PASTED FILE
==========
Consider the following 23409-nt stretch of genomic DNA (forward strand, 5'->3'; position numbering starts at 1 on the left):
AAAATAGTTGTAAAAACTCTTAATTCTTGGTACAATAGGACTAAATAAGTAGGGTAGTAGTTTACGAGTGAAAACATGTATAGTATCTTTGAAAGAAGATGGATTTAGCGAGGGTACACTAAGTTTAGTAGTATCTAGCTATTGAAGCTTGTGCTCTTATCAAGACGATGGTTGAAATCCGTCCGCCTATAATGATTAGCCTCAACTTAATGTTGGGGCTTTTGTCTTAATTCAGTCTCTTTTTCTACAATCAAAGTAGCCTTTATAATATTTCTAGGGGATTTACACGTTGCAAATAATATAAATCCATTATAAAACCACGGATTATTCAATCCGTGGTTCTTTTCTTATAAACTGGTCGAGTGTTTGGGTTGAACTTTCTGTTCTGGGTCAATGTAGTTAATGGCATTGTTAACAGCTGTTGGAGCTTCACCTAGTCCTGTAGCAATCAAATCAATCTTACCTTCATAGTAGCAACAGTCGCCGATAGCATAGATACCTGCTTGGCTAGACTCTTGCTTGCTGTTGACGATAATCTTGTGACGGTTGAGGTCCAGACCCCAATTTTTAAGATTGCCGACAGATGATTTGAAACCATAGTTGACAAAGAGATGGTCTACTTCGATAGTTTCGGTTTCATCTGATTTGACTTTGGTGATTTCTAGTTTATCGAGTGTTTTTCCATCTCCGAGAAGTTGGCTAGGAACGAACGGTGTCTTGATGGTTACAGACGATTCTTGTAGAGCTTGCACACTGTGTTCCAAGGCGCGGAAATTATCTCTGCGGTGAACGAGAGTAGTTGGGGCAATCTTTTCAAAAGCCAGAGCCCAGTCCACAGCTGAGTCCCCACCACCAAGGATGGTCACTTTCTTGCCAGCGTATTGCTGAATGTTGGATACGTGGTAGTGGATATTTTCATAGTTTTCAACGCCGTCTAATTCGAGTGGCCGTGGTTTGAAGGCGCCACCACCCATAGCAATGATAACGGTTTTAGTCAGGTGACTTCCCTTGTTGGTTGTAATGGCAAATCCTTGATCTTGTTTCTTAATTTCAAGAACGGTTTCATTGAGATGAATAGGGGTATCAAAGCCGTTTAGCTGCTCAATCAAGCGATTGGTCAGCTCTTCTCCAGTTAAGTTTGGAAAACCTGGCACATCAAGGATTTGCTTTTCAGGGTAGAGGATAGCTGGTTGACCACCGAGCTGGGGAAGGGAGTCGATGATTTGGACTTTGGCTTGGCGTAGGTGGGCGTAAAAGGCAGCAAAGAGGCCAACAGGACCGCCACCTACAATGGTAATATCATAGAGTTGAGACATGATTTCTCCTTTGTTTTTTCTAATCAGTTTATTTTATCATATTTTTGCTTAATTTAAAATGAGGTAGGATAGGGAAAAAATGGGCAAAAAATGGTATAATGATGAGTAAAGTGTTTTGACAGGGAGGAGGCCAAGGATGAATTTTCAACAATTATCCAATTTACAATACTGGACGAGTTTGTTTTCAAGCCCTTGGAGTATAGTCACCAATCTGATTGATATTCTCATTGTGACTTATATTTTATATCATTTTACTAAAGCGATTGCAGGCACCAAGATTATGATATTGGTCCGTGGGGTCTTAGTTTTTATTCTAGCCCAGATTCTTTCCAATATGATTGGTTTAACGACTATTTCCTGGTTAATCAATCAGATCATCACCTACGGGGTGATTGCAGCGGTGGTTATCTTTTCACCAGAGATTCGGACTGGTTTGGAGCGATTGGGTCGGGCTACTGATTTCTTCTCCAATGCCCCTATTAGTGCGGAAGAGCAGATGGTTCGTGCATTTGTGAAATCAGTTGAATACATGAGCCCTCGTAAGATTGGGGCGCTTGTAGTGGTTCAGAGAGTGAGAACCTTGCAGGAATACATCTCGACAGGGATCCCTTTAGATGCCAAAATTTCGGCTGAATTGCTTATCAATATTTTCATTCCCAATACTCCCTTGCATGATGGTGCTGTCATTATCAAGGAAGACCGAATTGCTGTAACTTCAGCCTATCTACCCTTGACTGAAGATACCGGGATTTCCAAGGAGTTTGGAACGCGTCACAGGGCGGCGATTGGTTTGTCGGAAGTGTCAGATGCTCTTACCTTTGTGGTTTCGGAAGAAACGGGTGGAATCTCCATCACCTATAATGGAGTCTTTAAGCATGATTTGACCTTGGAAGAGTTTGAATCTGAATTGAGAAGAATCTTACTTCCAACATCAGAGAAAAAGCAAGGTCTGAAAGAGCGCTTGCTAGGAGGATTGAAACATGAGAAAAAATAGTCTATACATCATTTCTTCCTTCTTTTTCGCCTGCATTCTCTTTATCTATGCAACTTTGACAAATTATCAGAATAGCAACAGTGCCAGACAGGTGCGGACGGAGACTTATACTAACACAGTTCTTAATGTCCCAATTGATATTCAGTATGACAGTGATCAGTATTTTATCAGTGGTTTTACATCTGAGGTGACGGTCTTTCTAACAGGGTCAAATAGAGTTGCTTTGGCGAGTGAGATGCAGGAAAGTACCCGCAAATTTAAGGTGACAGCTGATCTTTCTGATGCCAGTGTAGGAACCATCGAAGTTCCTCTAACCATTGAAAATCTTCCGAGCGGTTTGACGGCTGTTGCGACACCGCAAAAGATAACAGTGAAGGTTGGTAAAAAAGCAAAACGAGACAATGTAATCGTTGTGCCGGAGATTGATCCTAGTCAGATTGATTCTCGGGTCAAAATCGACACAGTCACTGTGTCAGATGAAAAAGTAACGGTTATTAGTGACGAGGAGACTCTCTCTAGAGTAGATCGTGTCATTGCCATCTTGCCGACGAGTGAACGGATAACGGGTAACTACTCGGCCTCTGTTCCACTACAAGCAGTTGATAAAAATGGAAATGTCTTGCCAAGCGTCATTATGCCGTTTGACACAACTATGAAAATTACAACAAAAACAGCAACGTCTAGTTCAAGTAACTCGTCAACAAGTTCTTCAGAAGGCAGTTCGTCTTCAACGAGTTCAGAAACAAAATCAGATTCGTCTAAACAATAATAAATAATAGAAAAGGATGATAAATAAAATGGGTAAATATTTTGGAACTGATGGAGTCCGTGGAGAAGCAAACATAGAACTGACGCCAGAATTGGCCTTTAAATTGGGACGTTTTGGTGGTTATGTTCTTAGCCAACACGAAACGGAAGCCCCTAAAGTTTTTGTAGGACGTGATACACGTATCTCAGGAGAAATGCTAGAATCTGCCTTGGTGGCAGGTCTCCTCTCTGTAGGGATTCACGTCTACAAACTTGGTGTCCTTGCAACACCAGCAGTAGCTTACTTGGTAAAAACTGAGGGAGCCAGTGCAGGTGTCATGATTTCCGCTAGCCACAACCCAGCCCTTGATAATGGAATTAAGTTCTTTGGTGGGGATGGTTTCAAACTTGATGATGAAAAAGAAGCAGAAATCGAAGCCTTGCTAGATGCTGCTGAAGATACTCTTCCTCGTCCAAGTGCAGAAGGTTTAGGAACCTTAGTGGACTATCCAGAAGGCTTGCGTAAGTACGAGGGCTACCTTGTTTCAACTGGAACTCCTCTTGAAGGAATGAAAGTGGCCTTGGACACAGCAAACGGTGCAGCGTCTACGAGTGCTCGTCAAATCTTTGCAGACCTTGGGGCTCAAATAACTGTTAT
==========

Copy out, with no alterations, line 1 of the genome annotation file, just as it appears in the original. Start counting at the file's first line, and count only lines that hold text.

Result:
Consider the following 23409-nt stretch of genomic DNA (forward strand, 5'->3'; position numbering starts at 1 on the left):